Coffee production is sensitive to weather conditions and various diseases, and the resulting market is characterized as unstable and volatile with large price fluctuations.[28] Coffee prices are set by the New York “C” contract market. Changes in global supply, trading, and speculation can all lead to fluctuating prices. Droughts or other supply chain disruptions – particularly in Brazil, the world’s largest producer – increase the price. Specialty coffee may be imported at a higher negotiated price, but according to Global Exchange, farmers often do not benefit from this premium, which disincentives increased quality in production.[29] The volatility of the coffee market can put strong downward pressure on coffee farmers and plantations to decrease all input costs, including labor, which is often the only input over which they have control. Labor reportedly accounts for up to 70 percent of production costs.[30] When prices are particularly low, farmers sell their beans for less than the cost of production, leaving many coffee producing families far below the poverty line.[31]

[24] Oxfam. Grounds for Change. April 2006.  https://www.oxfam.org/sites/www.oxfam.org/files/coffee.pdf

Fair Trade. “Coffee Farmers.” http://www.fairtrade.org.uk/Farmers-and-Workers/Coffee

[25] Finnwatch. Brewing up a sustainable coffee supply chain. April 2016. https://www.finnwatch.org/images/pdf/FW_Coffee_report_18102016.pdf

[26] International Coffee Organization (ICO). Employment generated by the coffee sector. 2010. http://www.ico.org/documents/icc-105-5e-employment.pdf

[27] National Coffee Association. 10 Steps to Coffee from Seed to Cup. http://www.ncausa.org/i4a/pages/index.cfm?pageid=69

[28] Fair Trade. “Coffee Farmers.” http://www.fairtrade.org.uk/Farmers-and-Workers/Coffee

Oxfam. Grounds for Change. April 2006.  https://www.oxfam.org/sites/www.oxfam.org/files/coffee.pdf

[29] Global Exchange. Coffee FAQ. http://www.globalexchange.org/fairtrade/coffee/faq#1

[30] Fair Trade USA. Child Labor in Coffee Supply Chains. January 27, 2017. https://fairtradeusa.org/press-room/press_release/child-labor-coffee-supply-chains

[31] International Labor Organization (ILO). Safety and Health Fact Sheet: Hazardous Child Labour in Agriculture: Coffee. 2004.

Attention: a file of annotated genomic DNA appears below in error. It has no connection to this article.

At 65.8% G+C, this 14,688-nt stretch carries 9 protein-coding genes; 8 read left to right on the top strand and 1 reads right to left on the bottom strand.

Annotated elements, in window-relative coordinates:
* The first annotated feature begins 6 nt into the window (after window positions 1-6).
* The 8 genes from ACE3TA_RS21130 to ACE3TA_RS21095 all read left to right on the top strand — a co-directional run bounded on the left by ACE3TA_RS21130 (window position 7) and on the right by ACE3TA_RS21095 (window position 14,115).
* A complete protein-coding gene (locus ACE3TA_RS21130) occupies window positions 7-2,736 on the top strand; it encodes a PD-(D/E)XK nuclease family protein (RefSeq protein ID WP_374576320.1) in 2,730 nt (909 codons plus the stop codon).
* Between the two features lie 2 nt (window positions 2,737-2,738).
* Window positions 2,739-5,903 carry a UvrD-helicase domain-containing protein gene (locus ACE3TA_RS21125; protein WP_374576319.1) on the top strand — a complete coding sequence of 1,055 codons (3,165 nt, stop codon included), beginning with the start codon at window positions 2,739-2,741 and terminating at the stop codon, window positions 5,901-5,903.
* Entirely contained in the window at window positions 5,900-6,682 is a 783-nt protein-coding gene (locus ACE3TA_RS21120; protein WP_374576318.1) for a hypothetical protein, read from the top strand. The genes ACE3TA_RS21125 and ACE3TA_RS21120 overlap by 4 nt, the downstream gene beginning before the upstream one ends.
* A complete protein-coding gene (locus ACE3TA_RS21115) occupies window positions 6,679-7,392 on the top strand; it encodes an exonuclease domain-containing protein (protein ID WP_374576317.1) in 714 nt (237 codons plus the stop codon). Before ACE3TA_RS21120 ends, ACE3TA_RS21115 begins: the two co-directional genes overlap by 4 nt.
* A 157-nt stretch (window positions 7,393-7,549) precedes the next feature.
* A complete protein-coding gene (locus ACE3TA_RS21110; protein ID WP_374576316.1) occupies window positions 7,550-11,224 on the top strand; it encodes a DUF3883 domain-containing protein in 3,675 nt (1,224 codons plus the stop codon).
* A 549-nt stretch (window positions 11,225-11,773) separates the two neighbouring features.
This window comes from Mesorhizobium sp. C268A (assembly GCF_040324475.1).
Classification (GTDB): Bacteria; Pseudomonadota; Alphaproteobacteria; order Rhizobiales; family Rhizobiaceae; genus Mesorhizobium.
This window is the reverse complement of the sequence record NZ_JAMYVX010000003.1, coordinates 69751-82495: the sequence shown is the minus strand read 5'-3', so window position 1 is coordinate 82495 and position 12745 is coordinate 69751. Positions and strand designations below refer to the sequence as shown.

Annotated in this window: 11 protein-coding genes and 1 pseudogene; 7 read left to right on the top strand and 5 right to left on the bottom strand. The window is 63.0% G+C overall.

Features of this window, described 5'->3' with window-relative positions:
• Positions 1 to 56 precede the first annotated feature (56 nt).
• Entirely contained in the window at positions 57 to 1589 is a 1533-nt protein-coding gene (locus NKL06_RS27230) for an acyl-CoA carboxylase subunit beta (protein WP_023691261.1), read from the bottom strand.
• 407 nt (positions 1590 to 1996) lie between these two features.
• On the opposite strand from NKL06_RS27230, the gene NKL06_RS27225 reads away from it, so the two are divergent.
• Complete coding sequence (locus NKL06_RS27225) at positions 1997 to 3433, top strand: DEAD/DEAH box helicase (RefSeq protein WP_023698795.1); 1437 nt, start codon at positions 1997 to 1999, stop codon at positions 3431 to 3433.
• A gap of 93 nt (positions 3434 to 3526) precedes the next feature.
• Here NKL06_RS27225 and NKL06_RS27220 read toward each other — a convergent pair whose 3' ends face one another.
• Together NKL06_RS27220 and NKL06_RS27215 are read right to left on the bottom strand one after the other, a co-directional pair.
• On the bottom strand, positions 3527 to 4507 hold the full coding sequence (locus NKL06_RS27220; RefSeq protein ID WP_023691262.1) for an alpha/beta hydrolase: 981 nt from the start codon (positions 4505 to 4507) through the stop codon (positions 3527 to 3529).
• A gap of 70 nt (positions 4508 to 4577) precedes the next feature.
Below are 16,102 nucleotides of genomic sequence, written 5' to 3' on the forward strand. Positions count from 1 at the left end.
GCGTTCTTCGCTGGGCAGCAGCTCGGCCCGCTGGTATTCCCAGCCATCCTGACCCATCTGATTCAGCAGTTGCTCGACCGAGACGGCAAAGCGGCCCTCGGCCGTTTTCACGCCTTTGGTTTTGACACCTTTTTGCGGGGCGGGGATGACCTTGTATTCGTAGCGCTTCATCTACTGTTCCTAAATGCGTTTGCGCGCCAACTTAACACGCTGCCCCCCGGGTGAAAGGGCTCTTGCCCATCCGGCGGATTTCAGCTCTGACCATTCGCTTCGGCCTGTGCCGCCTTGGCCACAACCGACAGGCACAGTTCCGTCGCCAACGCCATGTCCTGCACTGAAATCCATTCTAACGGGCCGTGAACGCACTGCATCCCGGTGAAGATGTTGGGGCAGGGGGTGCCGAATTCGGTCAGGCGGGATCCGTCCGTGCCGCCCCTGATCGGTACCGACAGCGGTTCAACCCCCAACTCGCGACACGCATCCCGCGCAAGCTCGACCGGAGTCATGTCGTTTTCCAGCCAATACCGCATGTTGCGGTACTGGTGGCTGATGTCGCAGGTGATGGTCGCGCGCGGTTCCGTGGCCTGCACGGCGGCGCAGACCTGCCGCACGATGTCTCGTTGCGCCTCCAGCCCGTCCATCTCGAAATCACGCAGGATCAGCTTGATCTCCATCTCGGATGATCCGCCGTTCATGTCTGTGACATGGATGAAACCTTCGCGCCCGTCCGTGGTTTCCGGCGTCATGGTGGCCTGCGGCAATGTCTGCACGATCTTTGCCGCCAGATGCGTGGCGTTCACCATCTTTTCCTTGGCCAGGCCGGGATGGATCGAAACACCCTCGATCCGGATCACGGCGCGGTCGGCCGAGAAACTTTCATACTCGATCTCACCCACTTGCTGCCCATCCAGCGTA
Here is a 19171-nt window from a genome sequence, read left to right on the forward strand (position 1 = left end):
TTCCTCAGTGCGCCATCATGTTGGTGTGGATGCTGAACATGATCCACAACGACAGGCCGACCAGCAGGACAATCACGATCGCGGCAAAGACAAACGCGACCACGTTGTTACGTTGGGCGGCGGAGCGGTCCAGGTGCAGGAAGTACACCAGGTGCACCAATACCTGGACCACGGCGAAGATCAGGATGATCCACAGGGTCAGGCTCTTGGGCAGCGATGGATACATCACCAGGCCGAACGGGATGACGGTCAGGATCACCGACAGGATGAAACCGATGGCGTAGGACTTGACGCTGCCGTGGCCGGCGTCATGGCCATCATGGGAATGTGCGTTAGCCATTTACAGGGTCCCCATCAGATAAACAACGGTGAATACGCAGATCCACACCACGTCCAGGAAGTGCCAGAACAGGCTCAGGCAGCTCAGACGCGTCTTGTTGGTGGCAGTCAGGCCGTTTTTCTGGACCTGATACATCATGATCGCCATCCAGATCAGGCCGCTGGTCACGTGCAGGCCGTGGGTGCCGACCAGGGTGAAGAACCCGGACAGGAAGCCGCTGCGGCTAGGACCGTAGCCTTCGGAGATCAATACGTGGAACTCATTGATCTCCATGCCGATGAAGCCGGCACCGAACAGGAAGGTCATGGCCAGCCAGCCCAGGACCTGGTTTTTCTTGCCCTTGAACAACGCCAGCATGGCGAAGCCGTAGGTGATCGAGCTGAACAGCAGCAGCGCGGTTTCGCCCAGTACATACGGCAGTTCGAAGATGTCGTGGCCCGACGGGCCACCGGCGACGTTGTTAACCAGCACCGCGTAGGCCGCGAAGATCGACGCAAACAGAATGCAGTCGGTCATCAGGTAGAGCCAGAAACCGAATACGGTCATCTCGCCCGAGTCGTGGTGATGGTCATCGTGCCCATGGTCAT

How do Trafficking and/or Child Labor in Coffee Production Affect Me?

A worker collects coffee cherries in a basket

Coffee is one of the most commonly consumed beverages in the world. According to the United Nations Conference on Trade and Development (UNCTAD), coffee is the second most traded commodity world-wide after oil.[32] As of 2017, The United States imported 19.3 percent of all of the world’s coffee imports. The United States imports the largest amounts of coffee from Columbia, Brazil, Canada, Vietnam, Guatemala, and Indonesia.[33]

[32] UN Conference on Trade and Development. Commodities Atlas: Coffee. 2004. http://www.unctad.org/en/docs/ditccom20041ch4_en.pdf

[33] International Trade Center (ITC Calculations based on UNCOMTRADE Statistics). https://www.trademap.org

EXAMPLES

What Governments, Corporations, and Others are Doing

A number of sustainability certifications cover coffee, including Common Code for the Coffee Community (4C), Fairtrade, and Rainforest Alliance. Some companies have their own certifications and standards, such as Nespresso AAA Sustainable Quality and Starbucks Coffee and Farmer Equity (C.A.F.E.) Practices. Approximately 40 percent of global coffee production was under voluntary certification in 2012.[34] These certifications have varying levels of social standards, and many do not cover common indicators of trafficking, such as recruitment fees, document retention, indebtedness, and restrictions on workers’ freedom of movement. Some, such as Organic certification, include no standards on social compliance, and therefore provide no safeguards against labor violations.[35] Furthermore, some certifications utilize a “square root” methodology to select farms for inspections, meaning that in large markets, just 0.5 percent of farms are inspected every three years, meaning that it would take hundreds of years to inspect all of the farms in the supply chain.[36]